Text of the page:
If you want to both follow a hashtag and Tweet at the same time, I'd suggest you use TweetChat.  Below is a video on how to use it.  

Flipped Classroom In-Service


Tomorrow I am teaching two sections of how to flip your classroom to Fairfax County (VA) teachers.  If you are coming, I will be in room 228 during sessions B and C.  If you aren't a teacher in Fairfax or if after our session, you want to watch how to do it again, above is an eight minute video detailing all of the steps and what to do in the classroom after you have done your flipping.  

The PowerPoint below has a number of great resources for more information on flipping.


Finally here is an example of a flipped video, the actual Google form we used and the interactive assignment that followed in class

Monday, August 25, 2014

Snapshot Autobiographies from SHEG: Introductory Activity

Need a good first week activity? 
This activity from Stanford History Education Group (SHEG) has a great introductory lesson that helps students understand what history is about and also allows teachers to get to know their students in the first weeks of school.
They do this by creating brief autobiographies and then reflecting on the process to help them better understand how history is written.
My thanks to LIz Ramos for tweeting the link.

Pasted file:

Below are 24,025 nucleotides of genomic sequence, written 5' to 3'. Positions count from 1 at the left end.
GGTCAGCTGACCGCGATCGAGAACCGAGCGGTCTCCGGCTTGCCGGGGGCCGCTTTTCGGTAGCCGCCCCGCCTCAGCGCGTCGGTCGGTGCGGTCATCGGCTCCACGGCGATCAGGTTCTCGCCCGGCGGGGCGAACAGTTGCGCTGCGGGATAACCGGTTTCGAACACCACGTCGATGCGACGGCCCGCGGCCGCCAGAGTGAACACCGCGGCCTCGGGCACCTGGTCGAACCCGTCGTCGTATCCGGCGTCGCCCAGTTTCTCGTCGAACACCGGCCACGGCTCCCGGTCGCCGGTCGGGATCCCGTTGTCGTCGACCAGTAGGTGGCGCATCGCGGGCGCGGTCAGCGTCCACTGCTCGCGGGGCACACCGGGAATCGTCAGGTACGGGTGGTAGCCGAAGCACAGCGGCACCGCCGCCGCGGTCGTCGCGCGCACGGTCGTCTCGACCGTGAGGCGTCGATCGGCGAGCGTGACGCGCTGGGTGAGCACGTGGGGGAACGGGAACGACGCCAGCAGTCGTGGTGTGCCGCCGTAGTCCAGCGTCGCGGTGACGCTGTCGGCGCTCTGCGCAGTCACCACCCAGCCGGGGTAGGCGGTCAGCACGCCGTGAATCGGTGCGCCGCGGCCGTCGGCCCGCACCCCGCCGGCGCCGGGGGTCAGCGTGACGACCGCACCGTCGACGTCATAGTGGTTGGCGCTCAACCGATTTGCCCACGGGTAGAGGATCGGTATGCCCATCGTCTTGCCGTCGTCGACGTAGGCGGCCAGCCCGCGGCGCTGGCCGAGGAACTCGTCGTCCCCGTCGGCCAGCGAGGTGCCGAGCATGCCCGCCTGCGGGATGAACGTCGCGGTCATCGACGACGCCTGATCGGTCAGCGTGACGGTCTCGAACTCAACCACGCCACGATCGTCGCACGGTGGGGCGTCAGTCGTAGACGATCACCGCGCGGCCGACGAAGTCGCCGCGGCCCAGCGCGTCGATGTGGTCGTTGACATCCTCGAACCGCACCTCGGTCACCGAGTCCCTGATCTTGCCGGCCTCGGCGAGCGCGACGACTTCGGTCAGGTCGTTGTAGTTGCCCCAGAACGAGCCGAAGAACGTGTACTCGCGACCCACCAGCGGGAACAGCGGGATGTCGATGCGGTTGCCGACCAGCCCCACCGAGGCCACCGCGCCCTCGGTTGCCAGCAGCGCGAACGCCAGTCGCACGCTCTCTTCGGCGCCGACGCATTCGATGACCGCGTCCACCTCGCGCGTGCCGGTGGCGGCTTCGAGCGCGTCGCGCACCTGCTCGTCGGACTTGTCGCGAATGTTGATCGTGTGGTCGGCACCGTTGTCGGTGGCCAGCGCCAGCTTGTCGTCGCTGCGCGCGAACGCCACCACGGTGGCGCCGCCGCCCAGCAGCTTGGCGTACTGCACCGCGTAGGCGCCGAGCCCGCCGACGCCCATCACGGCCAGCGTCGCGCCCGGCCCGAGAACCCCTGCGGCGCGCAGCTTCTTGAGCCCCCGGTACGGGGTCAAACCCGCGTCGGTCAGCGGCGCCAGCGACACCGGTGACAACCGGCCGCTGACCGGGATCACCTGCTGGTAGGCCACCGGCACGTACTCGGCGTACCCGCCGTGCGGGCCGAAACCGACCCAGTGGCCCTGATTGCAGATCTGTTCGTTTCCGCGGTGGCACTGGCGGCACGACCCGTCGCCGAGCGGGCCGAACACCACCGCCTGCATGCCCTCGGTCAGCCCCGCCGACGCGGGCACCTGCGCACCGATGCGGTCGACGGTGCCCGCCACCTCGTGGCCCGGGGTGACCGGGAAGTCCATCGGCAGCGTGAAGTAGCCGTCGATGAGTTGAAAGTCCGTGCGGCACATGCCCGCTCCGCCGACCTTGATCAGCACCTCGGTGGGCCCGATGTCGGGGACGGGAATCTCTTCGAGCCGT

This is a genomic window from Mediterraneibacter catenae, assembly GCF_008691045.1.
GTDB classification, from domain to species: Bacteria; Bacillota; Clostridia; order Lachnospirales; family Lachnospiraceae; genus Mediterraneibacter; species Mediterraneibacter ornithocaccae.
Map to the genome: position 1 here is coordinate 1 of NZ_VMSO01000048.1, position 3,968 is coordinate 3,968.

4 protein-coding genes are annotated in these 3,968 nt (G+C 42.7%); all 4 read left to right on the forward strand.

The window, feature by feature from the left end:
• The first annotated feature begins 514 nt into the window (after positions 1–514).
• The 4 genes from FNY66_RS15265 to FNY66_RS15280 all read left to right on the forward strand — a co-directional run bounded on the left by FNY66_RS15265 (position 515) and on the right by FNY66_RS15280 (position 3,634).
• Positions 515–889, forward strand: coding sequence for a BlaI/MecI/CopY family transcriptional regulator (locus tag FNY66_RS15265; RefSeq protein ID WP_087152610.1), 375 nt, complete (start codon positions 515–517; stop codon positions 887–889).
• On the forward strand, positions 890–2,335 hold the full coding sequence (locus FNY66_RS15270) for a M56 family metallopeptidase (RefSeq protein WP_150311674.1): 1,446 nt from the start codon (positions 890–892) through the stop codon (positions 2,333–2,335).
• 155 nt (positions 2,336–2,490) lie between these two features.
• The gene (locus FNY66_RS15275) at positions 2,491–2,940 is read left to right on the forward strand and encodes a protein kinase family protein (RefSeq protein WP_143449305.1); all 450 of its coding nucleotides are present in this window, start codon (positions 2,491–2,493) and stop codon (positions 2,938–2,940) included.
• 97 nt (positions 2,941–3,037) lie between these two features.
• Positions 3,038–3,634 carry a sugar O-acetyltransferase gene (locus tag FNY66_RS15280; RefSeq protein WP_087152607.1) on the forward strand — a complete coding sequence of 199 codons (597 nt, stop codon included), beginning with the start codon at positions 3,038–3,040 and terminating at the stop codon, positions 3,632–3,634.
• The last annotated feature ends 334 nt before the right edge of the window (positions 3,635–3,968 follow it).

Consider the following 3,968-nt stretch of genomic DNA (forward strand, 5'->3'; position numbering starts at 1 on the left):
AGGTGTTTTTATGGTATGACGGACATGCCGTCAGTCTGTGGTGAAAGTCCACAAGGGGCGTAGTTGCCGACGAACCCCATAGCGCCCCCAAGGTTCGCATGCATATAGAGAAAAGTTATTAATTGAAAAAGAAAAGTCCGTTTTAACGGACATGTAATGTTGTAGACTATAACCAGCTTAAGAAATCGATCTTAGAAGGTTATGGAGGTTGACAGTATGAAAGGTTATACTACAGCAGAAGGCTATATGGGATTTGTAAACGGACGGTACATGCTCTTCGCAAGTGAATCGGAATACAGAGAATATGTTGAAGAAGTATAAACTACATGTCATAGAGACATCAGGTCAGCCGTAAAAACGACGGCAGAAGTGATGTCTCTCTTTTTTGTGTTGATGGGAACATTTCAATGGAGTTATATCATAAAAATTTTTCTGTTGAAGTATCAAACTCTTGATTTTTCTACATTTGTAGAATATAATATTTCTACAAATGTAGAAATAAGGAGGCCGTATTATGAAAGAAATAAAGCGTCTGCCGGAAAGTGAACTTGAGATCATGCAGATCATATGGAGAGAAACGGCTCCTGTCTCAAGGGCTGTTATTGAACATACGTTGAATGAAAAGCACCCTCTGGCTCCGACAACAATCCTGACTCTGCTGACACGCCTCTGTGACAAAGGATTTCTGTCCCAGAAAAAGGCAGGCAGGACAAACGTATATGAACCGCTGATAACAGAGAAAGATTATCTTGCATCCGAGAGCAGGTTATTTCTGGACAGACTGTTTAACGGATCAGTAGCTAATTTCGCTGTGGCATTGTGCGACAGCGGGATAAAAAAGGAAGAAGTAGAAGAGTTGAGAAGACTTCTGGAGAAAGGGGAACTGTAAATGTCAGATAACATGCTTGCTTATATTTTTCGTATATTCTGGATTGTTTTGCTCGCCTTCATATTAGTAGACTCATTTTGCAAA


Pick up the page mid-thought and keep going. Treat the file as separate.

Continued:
Sunday, August 24, 2014

John Green World History Flipped Videos

Author John Green has completed flipped videos for all of world history.  Above is the first in the installments.  The first minute has the best explanation I've ever seen on why students should study history.  

Friday, August 22, 2014

Teaching Thoughts


One of the more interesting education books I have read recently is "The Smartest Kids in the World."  Above is a very interesting interview "excerpt" where she mostly says Finland closed down its education schools and then only opened them again in the prestigious universities.  She even notes that technology is often missing in Finland and Korea (although I argue in my book that it is being used improperly as effectively a way to just digitize paper).

But what you might want to do is to look at the author, Amanda Ripley's blog which has a lot of stimulating articles.  You can also follow her on Twitter.  Food for thought to improve our craft.  

Thursday, August 21, 2014

Become an AP Grader